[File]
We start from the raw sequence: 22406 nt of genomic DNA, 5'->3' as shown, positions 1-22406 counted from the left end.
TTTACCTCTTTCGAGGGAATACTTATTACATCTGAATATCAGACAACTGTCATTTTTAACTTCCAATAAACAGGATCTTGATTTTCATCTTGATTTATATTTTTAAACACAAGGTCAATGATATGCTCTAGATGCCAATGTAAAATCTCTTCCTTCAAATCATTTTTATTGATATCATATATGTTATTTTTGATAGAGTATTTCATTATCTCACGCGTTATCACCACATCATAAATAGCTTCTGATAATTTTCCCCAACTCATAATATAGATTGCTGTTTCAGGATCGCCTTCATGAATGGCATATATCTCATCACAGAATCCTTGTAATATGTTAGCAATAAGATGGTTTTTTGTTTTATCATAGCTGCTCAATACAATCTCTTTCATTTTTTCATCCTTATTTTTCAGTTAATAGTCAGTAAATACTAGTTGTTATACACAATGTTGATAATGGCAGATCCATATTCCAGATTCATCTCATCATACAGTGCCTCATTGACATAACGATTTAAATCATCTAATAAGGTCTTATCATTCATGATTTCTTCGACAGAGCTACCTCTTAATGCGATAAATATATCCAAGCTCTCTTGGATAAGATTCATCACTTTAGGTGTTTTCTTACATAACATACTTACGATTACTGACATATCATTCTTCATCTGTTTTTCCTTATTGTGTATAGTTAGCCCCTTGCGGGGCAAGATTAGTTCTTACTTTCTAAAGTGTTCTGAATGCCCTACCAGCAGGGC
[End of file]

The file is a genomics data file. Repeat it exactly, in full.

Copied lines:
We start from the raw sequence: 22406 nt of genomic DNA, 5'->3' as shown, positions 1-22406 counted from the left end.
TTTACCTCTTTCGAGGGAATACTTATTACATCTGAATATCAGACAACTGTCATTTTTAACTTCCAATAAACAGGATCTTGATTTTCATCTTGATTTATATTTTTAAACACAAGGTCAATGATATGCTCTAGATGCCAATGTAAAATCTCTTCCTTCAAATCATTTTTATTGATATCATATATGTTATTTTTGATAGAGTATTTCATTATCTCACGCGTTATCACCACATCATAAATAGCTTCTGATAATTTTCCCCAACTCATAATATAGATTGCTGTTTCAGGATCGCCTTCATGAATGGCATATATCTCATCACAGAATCCTTGTAATATGTTAGCAATAAGATGGTTTTTTGTTTTATCATAGCTGCTCAATACAATCTCTTTCATTTTTTCATCCTTATTTTTCAGTTAATAGTCAGTAAATACTAGTTGTTATACACAATGTTGATAATGGCAGATCCATATTCCAGATTCATCTCATCATACAGTGCCTCATTGACATAACGATTTAAATCATCTAATAAGGTCTTATCATTCATGATTTCTTCGACAGAGCTACCTCTTAATGCGATAAATATATCCAAGCTCTCTTGGATAAGATTCATCACTTTAGGTGTTTTCTTACATAACATACTTACGATTACTGACATATCATTCTTCATCTGTTTTTCCTTATTGTGTATAGTTAGCCCCTTGCGGGGCAAGATTAGTTCTTACTTTCTAAAGTGTTCTGAATGCCCTACCAGCAGGGC